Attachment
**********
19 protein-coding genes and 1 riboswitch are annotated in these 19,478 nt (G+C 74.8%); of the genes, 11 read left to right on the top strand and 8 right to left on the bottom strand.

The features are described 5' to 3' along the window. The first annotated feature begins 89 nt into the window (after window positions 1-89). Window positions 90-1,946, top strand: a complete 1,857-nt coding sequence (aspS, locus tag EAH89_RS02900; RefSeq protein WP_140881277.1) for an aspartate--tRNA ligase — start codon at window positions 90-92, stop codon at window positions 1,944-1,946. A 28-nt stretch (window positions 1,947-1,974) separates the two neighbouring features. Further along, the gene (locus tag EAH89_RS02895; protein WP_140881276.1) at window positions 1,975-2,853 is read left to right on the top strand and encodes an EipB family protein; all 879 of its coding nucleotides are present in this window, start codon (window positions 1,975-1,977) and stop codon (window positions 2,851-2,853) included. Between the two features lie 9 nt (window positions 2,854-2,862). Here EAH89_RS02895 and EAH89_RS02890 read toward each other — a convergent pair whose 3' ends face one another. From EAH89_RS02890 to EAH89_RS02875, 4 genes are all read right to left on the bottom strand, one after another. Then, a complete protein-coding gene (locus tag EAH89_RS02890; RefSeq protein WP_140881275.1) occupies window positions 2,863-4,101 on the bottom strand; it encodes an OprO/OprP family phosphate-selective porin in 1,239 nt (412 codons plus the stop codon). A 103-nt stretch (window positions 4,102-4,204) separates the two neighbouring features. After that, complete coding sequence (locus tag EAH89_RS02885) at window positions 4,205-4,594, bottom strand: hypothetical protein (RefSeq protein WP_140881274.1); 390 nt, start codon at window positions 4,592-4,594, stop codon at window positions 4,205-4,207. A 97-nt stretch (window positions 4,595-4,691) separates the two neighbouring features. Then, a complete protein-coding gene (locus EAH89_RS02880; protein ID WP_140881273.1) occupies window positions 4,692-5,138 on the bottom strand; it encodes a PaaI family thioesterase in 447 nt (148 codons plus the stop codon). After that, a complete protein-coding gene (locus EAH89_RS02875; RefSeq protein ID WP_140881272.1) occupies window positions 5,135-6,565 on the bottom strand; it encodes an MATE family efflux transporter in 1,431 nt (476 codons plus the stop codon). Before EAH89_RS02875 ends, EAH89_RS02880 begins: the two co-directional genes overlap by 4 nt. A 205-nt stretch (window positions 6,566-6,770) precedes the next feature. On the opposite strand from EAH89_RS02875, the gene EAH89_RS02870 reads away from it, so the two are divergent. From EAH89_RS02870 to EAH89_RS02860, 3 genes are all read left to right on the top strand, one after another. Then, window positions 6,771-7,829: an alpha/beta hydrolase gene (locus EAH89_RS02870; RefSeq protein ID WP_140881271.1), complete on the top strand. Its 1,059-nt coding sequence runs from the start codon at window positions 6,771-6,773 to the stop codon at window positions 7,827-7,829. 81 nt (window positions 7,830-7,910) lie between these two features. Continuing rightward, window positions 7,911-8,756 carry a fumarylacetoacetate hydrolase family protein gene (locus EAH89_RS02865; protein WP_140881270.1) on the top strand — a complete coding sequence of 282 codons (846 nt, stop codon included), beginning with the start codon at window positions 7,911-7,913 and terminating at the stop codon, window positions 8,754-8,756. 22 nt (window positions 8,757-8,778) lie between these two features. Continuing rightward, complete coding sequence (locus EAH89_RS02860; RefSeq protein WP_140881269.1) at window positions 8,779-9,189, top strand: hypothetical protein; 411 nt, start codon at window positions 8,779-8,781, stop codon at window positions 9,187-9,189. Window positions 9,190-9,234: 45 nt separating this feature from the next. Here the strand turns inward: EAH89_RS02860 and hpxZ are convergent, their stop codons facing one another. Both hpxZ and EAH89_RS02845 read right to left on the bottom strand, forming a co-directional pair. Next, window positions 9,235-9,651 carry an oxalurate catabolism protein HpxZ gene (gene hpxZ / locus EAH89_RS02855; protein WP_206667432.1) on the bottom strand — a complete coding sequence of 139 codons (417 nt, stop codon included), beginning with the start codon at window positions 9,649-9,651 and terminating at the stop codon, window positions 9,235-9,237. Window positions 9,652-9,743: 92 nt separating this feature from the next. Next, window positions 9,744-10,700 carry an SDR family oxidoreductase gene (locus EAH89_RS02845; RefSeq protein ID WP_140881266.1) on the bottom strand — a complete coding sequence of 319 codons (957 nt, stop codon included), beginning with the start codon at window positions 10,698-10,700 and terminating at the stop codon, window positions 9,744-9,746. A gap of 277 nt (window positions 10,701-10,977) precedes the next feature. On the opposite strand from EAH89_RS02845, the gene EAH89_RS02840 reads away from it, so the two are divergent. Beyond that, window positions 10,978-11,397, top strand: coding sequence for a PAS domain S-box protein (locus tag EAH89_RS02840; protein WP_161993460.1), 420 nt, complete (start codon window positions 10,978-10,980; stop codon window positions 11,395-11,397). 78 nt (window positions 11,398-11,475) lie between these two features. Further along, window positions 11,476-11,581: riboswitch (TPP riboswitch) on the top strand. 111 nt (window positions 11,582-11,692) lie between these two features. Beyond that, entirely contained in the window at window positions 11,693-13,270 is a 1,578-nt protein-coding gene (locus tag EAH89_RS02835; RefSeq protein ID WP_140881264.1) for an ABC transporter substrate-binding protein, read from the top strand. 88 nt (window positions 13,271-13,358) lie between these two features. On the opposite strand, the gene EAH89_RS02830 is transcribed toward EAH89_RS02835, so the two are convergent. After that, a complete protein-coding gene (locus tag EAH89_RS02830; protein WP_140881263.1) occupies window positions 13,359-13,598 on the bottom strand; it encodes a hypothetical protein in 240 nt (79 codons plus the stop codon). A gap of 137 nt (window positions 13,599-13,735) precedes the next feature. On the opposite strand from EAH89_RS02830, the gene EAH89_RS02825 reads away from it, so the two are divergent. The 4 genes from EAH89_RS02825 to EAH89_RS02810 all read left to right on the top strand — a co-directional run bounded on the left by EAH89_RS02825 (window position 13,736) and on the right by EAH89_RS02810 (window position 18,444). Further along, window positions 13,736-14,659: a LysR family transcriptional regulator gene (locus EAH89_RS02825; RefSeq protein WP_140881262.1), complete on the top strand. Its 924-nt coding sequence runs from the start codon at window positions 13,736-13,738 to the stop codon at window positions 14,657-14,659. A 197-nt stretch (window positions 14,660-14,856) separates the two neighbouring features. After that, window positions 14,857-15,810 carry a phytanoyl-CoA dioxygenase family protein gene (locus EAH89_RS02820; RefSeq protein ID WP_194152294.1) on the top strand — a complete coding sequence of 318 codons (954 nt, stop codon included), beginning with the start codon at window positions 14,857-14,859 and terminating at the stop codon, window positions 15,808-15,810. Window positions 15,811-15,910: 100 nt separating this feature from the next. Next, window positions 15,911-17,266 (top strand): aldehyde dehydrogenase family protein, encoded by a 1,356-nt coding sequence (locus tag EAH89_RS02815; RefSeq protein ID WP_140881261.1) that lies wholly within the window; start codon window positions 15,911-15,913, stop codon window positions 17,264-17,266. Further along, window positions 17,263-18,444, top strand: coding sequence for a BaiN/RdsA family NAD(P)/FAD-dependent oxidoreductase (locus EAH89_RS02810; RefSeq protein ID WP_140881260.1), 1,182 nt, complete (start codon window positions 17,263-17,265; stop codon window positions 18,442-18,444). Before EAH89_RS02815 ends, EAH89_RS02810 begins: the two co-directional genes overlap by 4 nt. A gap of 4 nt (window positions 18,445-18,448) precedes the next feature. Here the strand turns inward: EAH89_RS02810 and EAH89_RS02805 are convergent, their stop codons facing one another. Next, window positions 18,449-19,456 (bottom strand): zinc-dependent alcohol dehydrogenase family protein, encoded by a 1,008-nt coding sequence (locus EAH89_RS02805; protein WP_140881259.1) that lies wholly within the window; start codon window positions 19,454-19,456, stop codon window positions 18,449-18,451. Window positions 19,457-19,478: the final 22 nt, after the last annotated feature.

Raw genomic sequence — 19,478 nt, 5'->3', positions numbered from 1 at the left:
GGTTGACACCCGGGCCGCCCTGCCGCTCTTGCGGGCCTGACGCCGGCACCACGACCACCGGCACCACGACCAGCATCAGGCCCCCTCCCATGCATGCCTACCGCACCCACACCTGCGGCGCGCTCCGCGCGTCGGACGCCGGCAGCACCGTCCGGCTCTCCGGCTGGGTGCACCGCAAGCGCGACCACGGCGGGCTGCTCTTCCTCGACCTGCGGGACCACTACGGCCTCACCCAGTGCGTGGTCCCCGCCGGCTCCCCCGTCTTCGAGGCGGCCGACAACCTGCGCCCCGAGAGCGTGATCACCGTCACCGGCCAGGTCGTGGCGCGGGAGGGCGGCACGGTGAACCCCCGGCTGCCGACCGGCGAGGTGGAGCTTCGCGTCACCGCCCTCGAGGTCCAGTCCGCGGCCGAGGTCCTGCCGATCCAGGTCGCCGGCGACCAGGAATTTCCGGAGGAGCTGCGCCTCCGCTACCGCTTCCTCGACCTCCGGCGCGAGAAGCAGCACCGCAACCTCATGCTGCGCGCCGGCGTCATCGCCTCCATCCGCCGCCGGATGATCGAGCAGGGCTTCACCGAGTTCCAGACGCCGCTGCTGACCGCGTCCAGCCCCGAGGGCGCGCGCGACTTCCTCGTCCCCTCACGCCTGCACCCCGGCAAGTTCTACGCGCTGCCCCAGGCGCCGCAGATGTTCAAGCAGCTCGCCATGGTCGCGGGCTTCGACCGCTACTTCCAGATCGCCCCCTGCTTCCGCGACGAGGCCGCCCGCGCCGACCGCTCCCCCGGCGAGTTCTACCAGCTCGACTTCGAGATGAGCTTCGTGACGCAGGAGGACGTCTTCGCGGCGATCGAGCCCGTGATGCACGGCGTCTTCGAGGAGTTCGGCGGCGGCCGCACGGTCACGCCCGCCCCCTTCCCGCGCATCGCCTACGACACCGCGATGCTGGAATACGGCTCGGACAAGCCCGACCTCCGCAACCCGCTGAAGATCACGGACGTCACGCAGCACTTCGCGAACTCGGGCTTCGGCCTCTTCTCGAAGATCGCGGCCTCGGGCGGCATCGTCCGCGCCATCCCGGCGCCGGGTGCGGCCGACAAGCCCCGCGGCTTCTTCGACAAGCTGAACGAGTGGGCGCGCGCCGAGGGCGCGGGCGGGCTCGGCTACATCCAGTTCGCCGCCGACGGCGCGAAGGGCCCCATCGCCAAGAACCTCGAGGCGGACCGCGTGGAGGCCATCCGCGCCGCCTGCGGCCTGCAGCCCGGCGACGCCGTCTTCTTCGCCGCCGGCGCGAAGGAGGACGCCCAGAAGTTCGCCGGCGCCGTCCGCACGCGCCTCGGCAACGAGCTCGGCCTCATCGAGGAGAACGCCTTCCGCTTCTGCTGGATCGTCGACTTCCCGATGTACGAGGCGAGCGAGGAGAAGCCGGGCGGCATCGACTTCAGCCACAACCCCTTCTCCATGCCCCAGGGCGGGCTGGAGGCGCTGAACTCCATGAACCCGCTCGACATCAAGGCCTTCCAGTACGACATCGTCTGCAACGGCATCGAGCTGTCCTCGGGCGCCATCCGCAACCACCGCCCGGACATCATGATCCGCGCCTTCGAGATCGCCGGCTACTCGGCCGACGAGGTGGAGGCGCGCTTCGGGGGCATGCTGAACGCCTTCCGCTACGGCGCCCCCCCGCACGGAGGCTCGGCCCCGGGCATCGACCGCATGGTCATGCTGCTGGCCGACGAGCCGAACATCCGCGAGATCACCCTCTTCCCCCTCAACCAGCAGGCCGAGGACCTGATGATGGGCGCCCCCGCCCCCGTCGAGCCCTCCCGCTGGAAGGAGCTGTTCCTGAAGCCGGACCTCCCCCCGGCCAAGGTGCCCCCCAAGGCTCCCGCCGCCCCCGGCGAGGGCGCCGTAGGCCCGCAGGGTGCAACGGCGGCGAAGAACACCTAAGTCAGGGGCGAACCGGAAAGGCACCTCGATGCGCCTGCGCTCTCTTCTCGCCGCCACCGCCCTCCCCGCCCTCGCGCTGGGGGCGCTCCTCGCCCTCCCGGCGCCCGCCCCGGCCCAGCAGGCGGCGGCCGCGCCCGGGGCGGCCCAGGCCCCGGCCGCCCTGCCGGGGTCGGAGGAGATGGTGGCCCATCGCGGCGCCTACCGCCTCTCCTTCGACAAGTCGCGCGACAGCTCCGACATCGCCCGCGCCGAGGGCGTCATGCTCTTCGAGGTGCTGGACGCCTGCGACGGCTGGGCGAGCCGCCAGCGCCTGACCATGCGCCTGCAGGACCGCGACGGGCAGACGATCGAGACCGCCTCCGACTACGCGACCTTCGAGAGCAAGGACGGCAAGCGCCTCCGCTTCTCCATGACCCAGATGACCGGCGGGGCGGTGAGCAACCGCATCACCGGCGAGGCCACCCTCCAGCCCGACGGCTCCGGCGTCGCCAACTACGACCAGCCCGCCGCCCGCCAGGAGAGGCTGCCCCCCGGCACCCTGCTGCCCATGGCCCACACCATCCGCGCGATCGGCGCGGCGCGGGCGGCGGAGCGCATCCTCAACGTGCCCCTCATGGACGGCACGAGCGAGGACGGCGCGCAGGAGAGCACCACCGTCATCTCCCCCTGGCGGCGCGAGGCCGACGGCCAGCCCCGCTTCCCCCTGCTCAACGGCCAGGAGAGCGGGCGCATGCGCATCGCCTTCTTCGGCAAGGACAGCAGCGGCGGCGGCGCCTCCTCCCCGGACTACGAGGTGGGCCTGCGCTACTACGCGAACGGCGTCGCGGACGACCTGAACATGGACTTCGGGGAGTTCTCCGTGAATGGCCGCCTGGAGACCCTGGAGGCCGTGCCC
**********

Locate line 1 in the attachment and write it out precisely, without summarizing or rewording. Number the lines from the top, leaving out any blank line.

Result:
19 protein-coding genes and 1 riboswitch are annotated in these 19,478 nt (G+C 74.8%); of the genes, 11 read left to right on the top strand and 8 right to left on the bottom strand.